Community & Restorative Justice Can Transform Outcomes

The Maysville Commission on Human Rights welcomed Diana Queen, president of the Kentucky Center for Community and Restorative Justice, at their July meeting. Queen facilitated an in depth conversation with commission and community members about the functions and benefits of Community and Restorative Justice.

Queen has a background as a Kentucky state trooper and detective, city council member, and volunteer with youth and the Kentucky Innocence Project. Her years of experience with victims of crime and offenders inspired her to found the Kentucky Center for Community and Restorative Justice in order to instill more fairness, legitimacy, and community involvement into the justice system.

According to Queen, Community and Restorative Justice doesn’t just address the offender and how they should be punished. More people are affected besides the victim. The offense may impact the victim’s family, the offender’s family, and other members of the community. Restorative justice brings all those people together in order to have meaningful conversations that may lead to reconciliation, less recidivism, and better community outcomes.

Pastor Jim Dougans, from First Presbyterian Church, commented that Community and Restorative Justice may be the next step in the evolution of the justice system. Queen agreed and acknowledged how burdened the current criminal justice system is. There are 21,000 incarcerated in Kentucky alone and 2.2 million nationwide.

Millicent Harding-Thomas, cultural diversity director at MCTC, asked if the success of restorative justice practices is being tracked. Queen said that tracking is vitally important, but Community and Restorative Justice is relatively new in Kentucky so the history isn’t there yet. Nationally however, recidivism has dropped about half where such programs are being used. Such programs must have credibility. Public safety must be paramount. The process must be collaborative. Citizens must be part of the decision making. The ultimate goal is to improve legitimacy, fairness, and outcomes.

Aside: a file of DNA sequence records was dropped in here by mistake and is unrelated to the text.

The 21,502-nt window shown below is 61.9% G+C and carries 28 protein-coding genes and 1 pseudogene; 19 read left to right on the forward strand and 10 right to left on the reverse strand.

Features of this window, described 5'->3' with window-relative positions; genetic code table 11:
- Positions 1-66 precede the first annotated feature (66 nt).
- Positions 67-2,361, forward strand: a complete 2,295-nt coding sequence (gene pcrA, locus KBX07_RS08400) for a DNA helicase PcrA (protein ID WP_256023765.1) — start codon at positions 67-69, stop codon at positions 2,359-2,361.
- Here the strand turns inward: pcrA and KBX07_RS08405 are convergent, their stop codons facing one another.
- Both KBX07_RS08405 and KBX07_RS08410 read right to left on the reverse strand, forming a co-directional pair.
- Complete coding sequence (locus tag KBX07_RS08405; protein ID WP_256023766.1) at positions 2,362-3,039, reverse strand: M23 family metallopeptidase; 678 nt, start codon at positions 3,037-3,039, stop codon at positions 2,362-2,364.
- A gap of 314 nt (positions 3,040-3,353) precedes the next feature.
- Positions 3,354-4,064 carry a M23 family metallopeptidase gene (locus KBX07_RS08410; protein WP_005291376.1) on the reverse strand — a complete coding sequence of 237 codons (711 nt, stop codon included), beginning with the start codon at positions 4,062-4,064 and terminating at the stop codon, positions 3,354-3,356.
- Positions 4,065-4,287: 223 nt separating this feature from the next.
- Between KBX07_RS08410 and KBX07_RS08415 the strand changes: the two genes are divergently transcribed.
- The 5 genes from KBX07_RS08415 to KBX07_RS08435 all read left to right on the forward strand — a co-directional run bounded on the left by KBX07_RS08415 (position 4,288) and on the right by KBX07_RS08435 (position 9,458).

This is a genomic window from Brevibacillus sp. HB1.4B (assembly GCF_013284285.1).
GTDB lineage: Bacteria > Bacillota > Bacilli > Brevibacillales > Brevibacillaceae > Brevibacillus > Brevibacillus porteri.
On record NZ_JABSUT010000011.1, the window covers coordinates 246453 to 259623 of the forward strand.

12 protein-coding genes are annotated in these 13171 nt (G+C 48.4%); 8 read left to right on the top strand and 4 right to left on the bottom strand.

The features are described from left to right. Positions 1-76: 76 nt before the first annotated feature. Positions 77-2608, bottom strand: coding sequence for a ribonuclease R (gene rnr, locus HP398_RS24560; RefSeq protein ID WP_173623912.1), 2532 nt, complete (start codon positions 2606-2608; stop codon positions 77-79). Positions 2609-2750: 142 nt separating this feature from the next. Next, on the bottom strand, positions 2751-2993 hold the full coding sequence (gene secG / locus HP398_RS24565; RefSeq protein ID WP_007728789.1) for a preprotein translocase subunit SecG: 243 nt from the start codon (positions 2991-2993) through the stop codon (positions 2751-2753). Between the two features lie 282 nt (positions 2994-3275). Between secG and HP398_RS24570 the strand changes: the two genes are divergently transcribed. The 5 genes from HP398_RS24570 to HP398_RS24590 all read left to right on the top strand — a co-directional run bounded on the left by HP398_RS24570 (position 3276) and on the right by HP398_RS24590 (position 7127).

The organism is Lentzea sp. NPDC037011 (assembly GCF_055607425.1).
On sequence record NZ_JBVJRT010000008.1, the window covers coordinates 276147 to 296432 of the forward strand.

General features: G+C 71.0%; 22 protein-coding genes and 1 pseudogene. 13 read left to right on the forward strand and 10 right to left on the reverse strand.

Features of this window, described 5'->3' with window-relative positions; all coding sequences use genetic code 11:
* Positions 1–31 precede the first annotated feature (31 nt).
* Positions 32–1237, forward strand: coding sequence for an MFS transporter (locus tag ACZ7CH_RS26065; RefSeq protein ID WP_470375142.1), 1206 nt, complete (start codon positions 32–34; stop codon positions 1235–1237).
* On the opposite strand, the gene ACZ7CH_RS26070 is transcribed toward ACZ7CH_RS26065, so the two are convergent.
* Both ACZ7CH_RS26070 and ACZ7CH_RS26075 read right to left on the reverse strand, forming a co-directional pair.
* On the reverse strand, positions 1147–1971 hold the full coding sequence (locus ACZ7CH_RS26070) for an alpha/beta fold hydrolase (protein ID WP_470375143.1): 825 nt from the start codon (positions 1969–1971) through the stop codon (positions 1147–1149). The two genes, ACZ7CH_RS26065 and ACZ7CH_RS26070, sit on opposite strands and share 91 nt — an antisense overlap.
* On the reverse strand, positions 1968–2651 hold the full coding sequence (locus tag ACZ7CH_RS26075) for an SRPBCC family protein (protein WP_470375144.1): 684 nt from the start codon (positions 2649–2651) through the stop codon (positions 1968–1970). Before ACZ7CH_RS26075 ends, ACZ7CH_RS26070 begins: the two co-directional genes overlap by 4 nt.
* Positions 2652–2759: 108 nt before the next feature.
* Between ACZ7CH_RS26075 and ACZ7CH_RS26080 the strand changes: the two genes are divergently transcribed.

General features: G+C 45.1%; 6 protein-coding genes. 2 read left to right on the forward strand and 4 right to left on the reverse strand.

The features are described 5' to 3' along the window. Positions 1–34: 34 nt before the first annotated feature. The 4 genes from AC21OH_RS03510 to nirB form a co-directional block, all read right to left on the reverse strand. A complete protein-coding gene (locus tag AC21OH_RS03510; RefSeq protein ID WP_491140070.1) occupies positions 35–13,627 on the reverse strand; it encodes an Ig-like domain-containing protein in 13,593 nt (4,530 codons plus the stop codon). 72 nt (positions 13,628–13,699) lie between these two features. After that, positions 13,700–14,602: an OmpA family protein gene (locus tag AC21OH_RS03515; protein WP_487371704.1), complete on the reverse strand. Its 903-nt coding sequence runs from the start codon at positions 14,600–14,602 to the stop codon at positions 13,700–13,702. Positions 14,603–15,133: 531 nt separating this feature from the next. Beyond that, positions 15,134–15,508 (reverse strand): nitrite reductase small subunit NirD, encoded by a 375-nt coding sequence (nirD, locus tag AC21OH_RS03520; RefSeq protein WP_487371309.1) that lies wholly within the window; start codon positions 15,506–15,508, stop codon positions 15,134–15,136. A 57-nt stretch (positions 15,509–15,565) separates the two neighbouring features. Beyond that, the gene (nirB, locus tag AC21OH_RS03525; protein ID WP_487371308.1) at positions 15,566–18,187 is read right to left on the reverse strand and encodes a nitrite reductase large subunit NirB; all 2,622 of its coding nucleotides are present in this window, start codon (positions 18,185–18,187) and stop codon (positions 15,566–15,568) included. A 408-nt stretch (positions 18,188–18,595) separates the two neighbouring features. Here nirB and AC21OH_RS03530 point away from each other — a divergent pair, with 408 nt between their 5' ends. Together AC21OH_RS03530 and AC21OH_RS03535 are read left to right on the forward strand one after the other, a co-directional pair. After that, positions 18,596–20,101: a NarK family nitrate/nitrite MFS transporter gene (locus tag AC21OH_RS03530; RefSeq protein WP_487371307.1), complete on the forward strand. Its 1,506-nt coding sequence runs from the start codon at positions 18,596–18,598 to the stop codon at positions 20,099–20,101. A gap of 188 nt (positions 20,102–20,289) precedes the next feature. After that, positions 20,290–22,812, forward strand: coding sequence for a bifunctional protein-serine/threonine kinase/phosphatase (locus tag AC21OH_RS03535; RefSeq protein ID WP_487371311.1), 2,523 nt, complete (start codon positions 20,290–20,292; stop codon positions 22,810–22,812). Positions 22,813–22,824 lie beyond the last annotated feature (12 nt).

Queen said this process is a great partner to the police, to the courts, to city housing, to a human rights commission, codes enforcement, and to the schools. Rather than children getting booted out of school, the Community and Restorative Justice process can help identify the causes of conflict and resolve children’s behavioral issues, which can prevent them from getting caught in the school to prison pipeline. Schools are an important part of the process, and restorative justice is viewed as an important tool by teachers, administrators, and police, she said.

Queen said that Community and Restorative Justice process can be a good addition to parole and probation, which are rarely successful because those on parole or probation often don’t have the kind of support and resources they need to succeed. Community and Restorative Justice can offer re-entry circles within the community that give the individual the support and resources needed to successfully rejoin the community.

Chairman Hussey asked if business and industry a part of the process of getting employment for former felons? Ms. Queen said that business and industry partners are necessary for the success of a re-entry program. Entrepreneurial programs can also be a great partner.

Harding-Thomas said that in her experience, many people have good intentions of becoming productive citizens when released from prison, but they find that they cannot get employment and feel unwanted within the community. “I just feel that this Community and Restorative Justice would be a blessing in this area,” she said.

Community and Restorative Justice is not implemented the same way in every community, Queen said. Louisville, for example, focuses on youth issues. Judges, schools, and others are all committed to that. She recently completed the two-year process of helping Covington form a Community Restorative Justice program.

“We don’t have any kind of set model that we just stick in there and do,” Queen said. “It would be about Maysville and the people of Maysville and how they would want to do something like this. It’s about you crafting it. I can help you steward some processes, but ultimately it’s about you.”

The Maysville Commission for Human Rights will further discuss Community and Restorative Justice at a special meeting at 4:30 p.m., Thursday, August 24 at Maysville Municipal Building.